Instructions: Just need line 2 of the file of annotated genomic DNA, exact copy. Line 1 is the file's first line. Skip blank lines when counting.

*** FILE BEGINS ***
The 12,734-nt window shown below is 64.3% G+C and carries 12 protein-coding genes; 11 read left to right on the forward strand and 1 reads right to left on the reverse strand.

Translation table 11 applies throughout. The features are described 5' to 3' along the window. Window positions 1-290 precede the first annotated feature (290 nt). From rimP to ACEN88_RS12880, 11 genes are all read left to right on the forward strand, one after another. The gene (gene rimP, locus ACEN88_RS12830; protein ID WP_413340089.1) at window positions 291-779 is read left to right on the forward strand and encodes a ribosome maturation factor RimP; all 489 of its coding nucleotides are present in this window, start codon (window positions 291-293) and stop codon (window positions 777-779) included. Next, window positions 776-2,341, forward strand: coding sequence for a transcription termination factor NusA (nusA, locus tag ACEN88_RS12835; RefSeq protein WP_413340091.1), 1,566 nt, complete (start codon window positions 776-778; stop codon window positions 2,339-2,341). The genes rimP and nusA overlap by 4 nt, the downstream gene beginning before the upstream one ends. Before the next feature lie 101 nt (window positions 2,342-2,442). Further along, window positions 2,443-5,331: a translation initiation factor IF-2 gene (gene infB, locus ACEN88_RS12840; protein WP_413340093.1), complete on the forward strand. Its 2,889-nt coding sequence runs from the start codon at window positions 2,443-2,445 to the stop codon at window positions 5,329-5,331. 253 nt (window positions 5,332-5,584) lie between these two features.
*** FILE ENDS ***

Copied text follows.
Translation table 11 applies throughout. The features are described 5' to 3' along the window. Window positions 1-290 precede the first annotated feature (290 nt). From rimP to ACEN88_RS12880, 11 genes are all read left to right on the forward strand, one after another. The gene (gene rimP, locus ACEN88_RS12830; protein ID WP_413340089.1) at window positions 291-779 is read left to right on the forward strand and encodes a ribosome maturation factor RimP; all 489 of its coding nucleotides are present in this window, start codon (window positions 291-293) and stop codon (window positions 777-779) included. Next, window positions 776-2,341, forward strand: coding sequence for a transcription termination factor NusA (nusA, locus tag ACEN88_RS12835; RefSeq protein WP_413340091.1), 1,566 nt, complete (start codon window positions 776-778; stop codon window positions 2,339-2,341). The genes rimP and nusA overlap by 4 nt, the downstream gene beginning before the upstream one ends. Before the next feature lie 101 nt (window positions 2,342-2,442). Further along, window positions 2,443-5,331: a translation initiation factor IF-2 gene (gene infB, locus ACEN88_RS12840; protein WP_413340093.1), complete on the forward strand. Its 2,889-nt coding sequence runs from the start codon at window positions 2,443-2,445 to the stop codon at window positions 5,329-5,331. 253 nt (window positions 5,332-5,584) lie between these two features.